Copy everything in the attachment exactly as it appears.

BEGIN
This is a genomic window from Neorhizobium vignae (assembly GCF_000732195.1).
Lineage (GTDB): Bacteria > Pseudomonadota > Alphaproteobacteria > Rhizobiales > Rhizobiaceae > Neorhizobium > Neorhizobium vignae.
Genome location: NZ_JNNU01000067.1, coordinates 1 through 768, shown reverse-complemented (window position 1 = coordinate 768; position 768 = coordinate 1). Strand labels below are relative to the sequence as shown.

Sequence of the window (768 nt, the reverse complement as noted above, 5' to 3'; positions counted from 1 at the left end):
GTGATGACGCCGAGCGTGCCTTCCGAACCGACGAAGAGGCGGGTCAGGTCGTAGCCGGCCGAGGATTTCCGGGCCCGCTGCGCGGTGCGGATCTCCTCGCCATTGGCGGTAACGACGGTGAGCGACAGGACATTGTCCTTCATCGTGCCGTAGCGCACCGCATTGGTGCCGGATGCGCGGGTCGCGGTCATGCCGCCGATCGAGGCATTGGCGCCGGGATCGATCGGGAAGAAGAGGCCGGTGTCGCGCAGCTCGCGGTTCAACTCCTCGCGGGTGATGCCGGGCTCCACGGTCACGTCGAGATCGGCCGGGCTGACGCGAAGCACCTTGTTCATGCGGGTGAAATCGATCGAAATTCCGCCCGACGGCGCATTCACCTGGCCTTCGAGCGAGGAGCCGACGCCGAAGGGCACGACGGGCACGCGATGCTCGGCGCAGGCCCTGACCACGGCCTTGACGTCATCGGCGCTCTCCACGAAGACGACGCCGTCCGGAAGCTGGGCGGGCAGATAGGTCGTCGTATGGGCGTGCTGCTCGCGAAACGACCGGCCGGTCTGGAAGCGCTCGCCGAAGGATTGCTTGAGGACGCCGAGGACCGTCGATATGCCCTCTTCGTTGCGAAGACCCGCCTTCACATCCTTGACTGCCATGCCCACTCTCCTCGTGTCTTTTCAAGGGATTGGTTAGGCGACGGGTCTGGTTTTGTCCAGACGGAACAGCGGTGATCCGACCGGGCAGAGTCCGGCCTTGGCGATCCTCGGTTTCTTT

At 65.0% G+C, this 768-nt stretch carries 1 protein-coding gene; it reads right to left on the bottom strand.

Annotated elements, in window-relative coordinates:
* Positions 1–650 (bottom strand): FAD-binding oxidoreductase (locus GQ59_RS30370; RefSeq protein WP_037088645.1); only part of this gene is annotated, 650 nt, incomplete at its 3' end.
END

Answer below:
This is a genomic window from Neorhizobium vignae (assembly GCF_000732195.1).
Lineage (GTDB): Bacteria > Pseudomonadota > Alphaproteobacteria > Rhizobiales > Rhizobiaceae > Neorhizobium > Neorhizobium vignae.
Genome location: NZ_JNNU01000067.1, coordinates 1 through 768, shown reverse-complemented (window position 1 = coordinate 768; position 768 = coordinate 1). Strand labels below are relative to the sequence as shown.

Sequence of the window (768 nt, the reverse complement as noted above, 5' to 3'; positions counted from 1 at the left end):
GTGATGACGCCGAGCGTGCCTTCCGAACCGACGAAGAGGCGGGTCAGGTCGTAGCCGGCCGAGGATTTCCGGGCCCGCTGCGCGGTGCGGATCTCCTCGCCATTGGCGGTAACGACGGTGAGCGACAGGACATTGTCCTTCATCGTGCCGTAGCGCACCGCATTGGTGCCGGATGCGCGGGTCGCGGTCATGCCGCCGATCGAGGCATTGGCGCCGGGATCGATCGGGAAGAAGAGGCCGGTGTCGCGCAGCTCGCGGTTCAACTCCTCGCGGGTGATGCCGGGCTCCACGGTCACGTCGAGATCGGCCGGGCTGACGCGAAGCACCTTGTTCATGCGGGTGAAATCGATCGAAATTCCGCCCGACGGCGCATTCACCTGGCCTTCGAGCGAGGAGCCGACGCCGAAGGGCACGACGGGCACGCGATGCTCGGCGCAGGCCCTGACCACGGCCTTGACGTCATCGGCGCTCTCCACGAAGACGACGCCGTCCGGAAGCTGGGCGGGCAGATAGGTCGTCGTATGGGCGTGCTGCTCGCGAAACGACCGGCCGGTCTGGAAGCGCTCGCCGAAGGATTGCTTGAGGACGCCGAGGACCGTCGATATGCCCTCTTCGTTGCGAAGACCCGCCTTCACATCCTTGACTGCCATGCCCACTCTCCTCGTGTCTTTTCAAGGGATTGGTTAGGCGACGGGTCTGGTTTTGTCCAGACGGAACAGCGGTGATCCGACCGGGCAGAGTCCGGCCTTGGCGATCCTCGGTTTCTTT

At 65.0% G+C, this 768-nt stretch carries 1 protein-coding gene; it reads right to left on the bottom strand.

Annotated elements, in window-relative coordinates:
* Positions 1–650 (bottom strand): FAD-binding oxidoreductase (locus GQ59_RS30370; RefSeq protein WP_037088645.1); only part of this gene is annotated, 650 nt, incomplete at its 3' end.